The fifth edition of the Northern Lights Photographer of the Year has been published by Capture the Atlas. The collection features the 25 best photographs of the Northern Lights from around the world. This year’s edition includes images from countries like the United States, Canada, Finland, Norway, Denmark, Iceland, Russia, Greenland, and New Zealand, by 25 photographers from 13 different nationalities.

"The lifting of travel restrictions and the increase in solar activity with the new solar cycle are providing great opportunities to see dazzling Aurora shows. After two difficult years, we are seeing again a growing number of exceptional Northern Lights images, making it the most difficult selection of this collection to date," said Dan Zafra, the Editor-in-Chief of Capture the Atlas.

The 2022 edition features unique images like the Northern Lights captured in a glacier cave that recently collapsed in Alaska and in rare locations across Denmark and Michigan. Scroll down to see some of the best images from the 2022 Northern Lights Photographer of the Year.

The Light Upon Kerlaugar—Jannes Krause

Suðurland, Iceland

Northern lights aurora in Suðurland  Iceland
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Sky: f/4, ISO 6400, 5 sec; Foreground: f/5.6, ISO 1600, 25 sec | Nikon Z6II, Nikkor 14-30mm f/4 S, Manfrotto Element + Leofoto G2
I was lucky enough to witness a fantastic KP 8 display on my trip to Iceland back in October. Not only that, but it was also my first time experiencing and photographing the Northern Lights. Originally my flight back home was scheduled to depart about 12 hours before this intense solar storm, but as soon as I saw the perfect weather and Aurora projections, I knew that I just had to change my plans and extend my trip by an additional day. Things finally came together, and I couldn’t be more pleased with the images I got.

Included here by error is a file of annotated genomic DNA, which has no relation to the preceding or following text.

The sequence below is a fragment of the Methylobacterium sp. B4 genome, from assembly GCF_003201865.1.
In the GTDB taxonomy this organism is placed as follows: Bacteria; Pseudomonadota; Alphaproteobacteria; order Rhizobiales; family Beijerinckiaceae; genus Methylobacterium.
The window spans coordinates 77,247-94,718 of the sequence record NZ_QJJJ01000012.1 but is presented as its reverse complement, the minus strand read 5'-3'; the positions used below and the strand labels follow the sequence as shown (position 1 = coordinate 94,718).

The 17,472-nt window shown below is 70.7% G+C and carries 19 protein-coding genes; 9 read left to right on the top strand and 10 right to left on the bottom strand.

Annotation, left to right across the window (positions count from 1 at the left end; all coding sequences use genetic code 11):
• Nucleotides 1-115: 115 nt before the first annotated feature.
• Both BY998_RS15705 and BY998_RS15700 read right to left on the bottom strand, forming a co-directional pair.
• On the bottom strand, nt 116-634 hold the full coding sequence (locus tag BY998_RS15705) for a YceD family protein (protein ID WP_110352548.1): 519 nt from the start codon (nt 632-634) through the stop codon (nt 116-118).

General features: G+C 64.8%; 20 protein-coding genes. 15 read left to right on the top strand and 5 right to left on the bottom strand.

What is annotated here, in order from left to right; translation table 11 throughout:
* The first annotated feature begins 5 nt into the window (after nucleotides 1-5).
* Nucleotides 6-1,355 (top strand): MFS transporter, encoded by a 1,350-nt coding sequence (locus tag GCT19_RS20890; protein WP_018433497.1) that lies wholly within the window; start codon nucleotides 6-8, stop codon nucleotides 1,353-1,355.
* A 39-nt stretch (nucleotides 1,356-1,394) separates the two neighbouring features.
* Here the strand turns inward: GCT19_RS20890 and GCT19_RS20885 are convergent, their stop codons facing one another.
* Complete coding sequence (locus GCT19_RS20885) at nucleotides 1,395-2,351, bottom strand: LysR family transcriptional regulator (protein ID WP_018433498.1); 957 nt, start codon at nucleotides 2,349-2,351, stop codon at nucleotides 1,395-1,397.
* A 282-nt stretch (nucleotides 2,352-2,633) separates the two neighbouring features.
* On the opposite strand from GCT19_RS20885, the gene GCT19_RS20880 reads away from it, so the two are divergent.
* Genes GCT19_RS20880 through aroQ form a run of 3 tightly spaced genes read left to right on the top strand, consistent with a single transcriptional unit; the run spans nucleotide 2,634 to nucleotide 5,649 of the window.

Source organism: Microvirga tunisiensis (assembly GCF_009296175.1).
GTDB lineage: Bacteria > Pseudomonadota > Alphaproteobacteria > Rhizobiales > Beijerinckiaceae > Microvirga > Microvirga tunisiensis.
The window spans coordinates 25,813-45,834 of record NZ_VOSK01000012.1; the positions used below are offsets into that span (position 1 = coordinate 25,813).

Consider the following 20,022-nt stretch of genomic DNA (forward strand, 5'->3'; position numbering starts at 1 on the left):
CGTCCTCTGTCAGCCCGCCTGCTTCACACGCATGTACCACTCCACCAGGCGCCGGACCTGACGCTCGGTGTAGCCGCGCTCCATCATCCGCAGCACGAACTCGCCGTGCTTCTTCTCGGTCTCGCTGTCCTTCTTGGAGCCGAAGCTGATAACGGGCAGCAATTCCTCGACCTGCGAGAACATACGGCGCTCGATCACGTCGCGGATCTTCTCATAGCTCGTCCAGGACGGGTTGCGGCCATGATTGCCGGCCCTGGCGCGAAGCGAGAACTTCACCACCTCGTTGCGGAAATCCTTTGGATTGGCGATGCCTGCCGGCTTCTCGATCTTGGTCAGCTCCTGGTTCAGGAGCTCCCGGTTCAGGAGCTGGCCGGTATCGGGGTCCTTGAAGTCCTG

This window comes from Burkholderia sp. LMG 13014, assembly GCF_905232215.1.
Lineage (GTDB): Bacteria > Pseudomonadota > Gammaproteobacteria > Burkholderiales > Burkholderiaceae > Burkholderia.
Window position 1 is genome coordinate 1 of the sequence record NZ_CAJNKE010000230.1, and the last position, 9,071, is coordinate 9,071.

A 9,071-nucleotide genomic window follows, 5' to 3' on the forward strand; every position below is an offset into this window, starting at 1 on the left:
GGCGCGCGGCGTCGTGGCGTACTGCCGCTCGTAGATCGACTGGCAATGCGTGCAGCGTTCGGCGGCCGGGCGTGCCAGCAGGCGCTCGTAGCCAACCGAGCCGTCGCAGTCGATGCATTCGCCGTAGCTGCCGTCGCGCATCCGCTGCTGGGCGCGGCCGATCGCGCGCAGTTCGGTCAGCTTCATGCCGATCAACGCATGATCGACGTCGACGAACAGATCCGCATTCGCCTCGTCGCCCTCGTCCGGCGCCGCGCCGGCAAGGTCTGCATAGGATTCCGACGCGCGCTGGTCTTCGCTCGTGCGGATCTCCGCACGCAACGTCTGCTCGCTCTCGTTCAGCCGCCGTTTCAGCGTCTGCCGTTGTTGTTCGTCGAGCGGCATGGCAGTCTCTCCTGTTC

An Explosion of Colour—Vincent Beudez

Tromsø, Norway

Northern Lights in Tromsø Norway
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F/1.8, 1 sec, ISO 6400, 14mm | Sony A7SIII, Sony 14mm F1.8, Leofoto tripod
On this night, the Aurora forecast was very promising, but I was not expecting anything like this. It was cloudy all over Senja, where I was staying, so I had to drive a few hours to escape the clouds. It was a really beautiful night, and I saw some “coronas” and Northern Lights to the south. However, what happened at 3AM was totally unexpected. A huge red Aurora traveled across the southern sky (visible with the naked eye), while a spectacular Aurora exploded just above my head. This was by far the most colourful night I’ve ever witnessed up there, and it was a rare event that I’m very grateful to have been able to see.

Michigan Night Watch—Marybeth Kiczenski

Point Betsie Lighthouse, Frankfort, Michigan

Northern Lights in Point Betsie Lighthouse in Michigan
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Sky: ISO 3200, F/2, 4-seconds; Foreground: ISO 2000, F/7.1, 30-seconds, focus stack | Nikon Z6 Astromodified, Nikkor 20mm F/1.8S, Slik USA Pro 500DX Tripod